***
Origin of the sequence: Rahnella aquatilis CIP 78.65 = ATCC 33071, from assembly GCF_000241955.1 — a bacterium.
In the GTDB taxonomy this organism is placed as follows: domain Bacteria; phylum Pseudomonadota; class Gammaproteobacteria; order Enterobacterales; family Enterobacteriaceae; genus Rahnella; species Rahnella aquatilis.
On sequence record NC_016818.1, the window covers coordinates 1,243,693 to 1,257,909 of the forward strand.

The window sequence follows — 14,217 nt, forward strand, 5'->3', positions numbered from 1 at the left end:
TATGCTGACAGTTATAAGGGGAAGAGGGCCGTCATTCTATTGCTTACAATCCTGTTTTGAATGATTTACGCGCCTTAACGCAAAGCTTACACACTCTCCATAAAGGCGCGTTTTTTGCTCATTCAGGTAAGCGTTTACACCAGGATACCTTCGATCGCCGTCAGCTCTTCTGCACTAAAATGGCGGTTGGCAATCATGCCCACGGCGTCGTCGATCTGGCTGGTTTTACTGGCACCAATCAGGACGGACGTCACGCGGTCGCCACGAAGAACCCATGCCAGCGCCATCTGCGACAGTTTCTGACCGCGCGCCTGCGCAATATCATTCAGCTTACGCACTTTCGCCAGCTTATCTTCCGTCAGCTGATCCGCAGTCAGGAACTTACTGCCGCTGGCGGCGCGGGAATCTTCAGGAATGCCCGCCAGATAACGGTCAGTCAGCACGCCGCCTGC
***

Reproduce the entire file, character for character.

Origin of the sequence: Rahnella aquatilis CIP 78.65 = ATCC 33071, from assembly GCF_000241955.1 — a bacterium.
In the GTDB taxonomy this organism is placed as follows: domain Bacteria; phylum Pseudomonadota; class Gammaproteobacteria; order Enterobacterales; family Enterobacteriaceae; genus Rahnella; species Rahnella aquatilis.
On sequence record NC_016818.1, the window covers coordinates 1,243,693 to 1,257,909 of the forward strand.

The window sequence follows — 14,217 nt, forward strand, 5'->3', positions numbered from 1 at the left end:
TATGCTGACAGTTATAAGGGGAAGAGGGCCGTCATTCTATTGCTTACAATCCTGTTTTGAATGATTTACGCGCCTTAACGCAAAGCTTACACACTCTCCATAAAGGCGCGTTTTTTGCTCATTCAGGTAAGCGTTTACACCAGGATACCTTCGATCGCCGTCAGCTCTTCTGCACTAAAATGGCGGTTGGCAATCATGCCCACGGCGTCGTCGATCTGGCTGGTTTTACTGGCACCAATCAGGACGGACGTCACGCGGTCGCCACGAAGAACCCATGCCAGCGCCATCTGCGACAGTTTCTGACCGCGCGCCTGCGCAATATCATTCAGCTTACGCACTTTCGCCAGCTTATCTTCCGTCAGCTGATCCGCAGTCAGGAACTTACTGCCGCTGGCGGCGCGGGAATCTTCAGGAATGCCCGCCAGATAACGGTCAGTCAGCACGCCGCCTGC